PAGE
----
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I'm using the 'TPCircularBuffer' class for creating a circular buffer object, from this website. This is my current code:

 TPCircularBufferRecord bufferRecord;                   //1
 TPCircularBufferInit(&bufferRecord, kBufferLength);    //2

Line 1 works fine, so that means the linker has found the .cpp and .h files for the class. However, line 2 doesn't compile, with the error:

Undefined symbols:
  "TPCircularBufferInit(TPCircularBufferRecord*, int)", referenced from:
      StereoEffect3::StereoEffect3(ComponentInstanceRecord*)in StereoEffect3-1DB483EC8D75827.o
      StereoEffect3::StereoEffect3(ComponentInstanceRecord*)in StereoEffect3-1DB483EC8D75827.o
ld: symbol(s) not found
collect2: ld returned 1 exit status

I don't think it's a problem with the original source code, but I'll include it here anyway: TPCircularBuffer.c


Does anyone know why the linker/compiler can't find the function TPCircularBufferInit? The TPCircularBufferInit function is as follows:

 inline void TPCircularBufferInit(TPCircularBufferRecord *record, int length) {
     record->head = record->tail = record->fillCount = 0;
     record->length = length;

I'm pretty sure I'm passing the correct type of arguments into it...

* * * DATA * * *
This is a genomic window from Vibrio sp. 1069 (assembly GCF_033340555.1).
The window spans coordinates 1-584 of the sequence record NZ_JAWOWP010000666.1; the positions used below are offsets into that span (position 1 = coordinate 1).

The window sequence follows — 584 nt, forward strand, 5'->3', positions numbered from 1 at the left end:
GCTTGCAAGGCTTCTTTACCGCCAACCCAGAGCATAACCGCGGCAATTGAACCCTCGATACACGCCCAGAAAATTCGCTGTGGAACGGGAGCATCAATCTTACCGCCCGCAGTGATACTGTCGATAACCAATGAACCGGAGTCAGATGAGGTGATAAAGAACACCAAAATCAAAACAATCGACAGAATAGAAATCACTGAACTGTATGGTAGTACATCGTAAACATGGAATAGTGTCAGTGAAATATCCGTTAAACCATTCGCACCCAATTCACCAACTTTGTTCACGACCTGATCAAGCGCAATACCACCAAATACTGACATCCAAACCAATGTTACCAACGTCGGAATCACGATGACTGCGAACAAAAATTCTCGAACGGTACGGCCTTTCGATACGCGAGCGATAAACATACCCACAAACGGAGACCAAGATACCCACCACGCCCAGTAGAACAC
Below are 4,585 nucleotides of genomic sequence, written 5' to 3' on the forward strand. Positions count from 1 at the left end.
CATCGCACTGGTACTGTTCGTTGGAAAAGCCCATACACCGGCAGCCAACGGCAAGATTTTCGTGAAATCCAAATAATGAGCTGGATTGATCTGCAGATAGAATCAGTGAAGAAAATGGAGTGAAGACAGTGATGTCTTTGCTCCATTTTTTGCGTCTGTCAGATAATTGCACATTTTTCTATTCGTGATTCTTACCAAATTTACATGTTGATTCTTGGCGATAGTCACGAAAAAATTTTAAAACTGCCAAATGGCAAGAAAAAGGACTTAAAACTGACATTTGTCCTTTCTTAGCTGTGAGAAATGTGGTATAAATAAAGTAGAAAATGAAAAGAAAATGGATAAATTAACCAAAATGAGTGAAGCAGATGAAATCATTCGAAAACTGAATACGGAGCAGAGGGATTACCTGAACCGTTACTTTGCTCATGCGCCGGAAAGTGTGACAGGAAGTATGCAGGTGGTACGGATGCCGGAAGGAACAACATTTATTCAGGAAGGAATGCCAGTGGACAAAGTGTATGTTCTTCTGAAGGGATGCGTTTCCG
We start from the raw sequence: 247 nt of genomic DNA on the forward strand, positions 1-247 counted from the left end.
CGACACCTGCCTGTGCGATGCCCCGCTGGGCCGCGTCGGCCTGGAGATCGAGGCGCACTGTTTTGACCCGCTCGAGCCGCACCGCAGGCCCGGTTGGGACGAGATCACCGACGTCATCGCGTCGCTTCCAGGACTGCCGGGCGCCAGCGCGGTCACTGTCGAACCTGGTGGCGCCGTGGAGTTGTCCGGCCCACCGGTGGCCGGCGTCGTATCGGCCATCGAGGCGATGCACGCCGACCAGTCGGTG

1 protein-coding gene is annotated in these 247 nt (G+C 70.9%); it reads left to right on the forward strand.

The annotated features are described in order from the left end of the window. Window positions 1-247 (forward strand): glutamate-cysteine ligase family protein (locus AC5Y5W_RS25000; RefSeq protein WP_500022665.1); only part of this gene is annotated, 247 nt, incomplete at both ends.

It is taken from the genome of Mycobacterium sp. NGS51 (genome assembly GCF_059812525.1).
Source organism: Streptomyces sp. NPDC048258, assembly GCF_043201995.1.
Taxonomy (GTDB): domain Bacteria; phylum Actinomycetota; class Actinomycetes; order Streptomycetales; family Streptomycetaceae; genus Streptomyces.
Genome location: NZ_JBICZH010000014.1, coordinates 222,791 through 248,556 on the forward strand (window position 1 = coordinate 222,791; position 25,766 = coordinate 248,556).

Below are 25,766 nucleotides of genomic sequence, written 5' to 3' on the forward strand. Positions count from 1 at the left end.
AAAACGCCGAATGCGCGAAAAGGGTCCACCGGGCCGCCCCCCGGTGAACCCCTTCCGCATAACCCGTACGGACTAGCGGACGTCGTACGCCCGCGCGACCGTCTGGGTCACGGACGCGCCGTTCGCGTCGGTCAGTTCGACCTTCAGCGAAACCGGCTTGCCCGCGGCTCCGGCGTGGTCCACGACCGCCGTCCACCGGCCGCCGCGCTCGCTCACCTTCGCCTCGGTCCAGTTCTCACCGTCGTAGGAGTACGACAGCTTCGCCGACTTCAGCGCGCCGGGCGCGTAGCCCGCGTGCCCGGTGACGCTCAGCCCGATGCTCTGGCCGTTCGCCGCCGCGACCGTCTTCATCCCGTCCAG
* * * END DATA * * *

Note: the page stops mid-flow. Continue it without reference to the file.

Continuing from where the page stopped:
share|improve this question
it's worth noting that the original code is for C, but i'm using it in c++. i just renamed the .c file to .cpp, and changed some of the pointers from void to float, as it didn't seem to like pointer arithmetic with void pointers... –  JimmyB Jul 10 '11 at 23:36
Try removing the inline from the source file. Inlined functions really only belong in header files. –  Kerrek SB Jul 10 '11 at 23:37
@JimmyB : I'd strongly recommend using Boost.CircularBuffer instead of shoehorning in this poor C code. –  ildjarn Jul 10 '11 at 23:42
thanks ildjarn, I'll check the boost library out now! –  JimmyB Jul 10 '11 at 23:48
@ildjarn i'd love to use boost, but i can't get it to install... –  JimmyB Jul 11 '11 at 12:40

1 Answer 1

up vote 6 down vote accepted

You're mixing and matching C and C++ code.

The TPCircularBuffer.h isn't C++ safe, so when you include it in your C++ source, it'll get treated as C++. That'll fail, in this case only at link time. The linker will look for C++ name mangeled symbols for the cicrular buffer functions, but TPCircularBuffer.c is compiled as C code.

Just do this where you include the TPCircularBuffer.h header:

extern "C" {
#include "TPCircularBuffer.h"

Alternativly, this code should be ok when compiled as C++ too, so just rename the TPCircularBuffer.c file to TPCircularBuffer.cpp

share|improve this answer
that worked great - i included that code and renamed the source file back to TPCircularBuffer.c (from .cpp) and it builds fine. thank you! –  JimmyB Jul 10 '11 at 23:44

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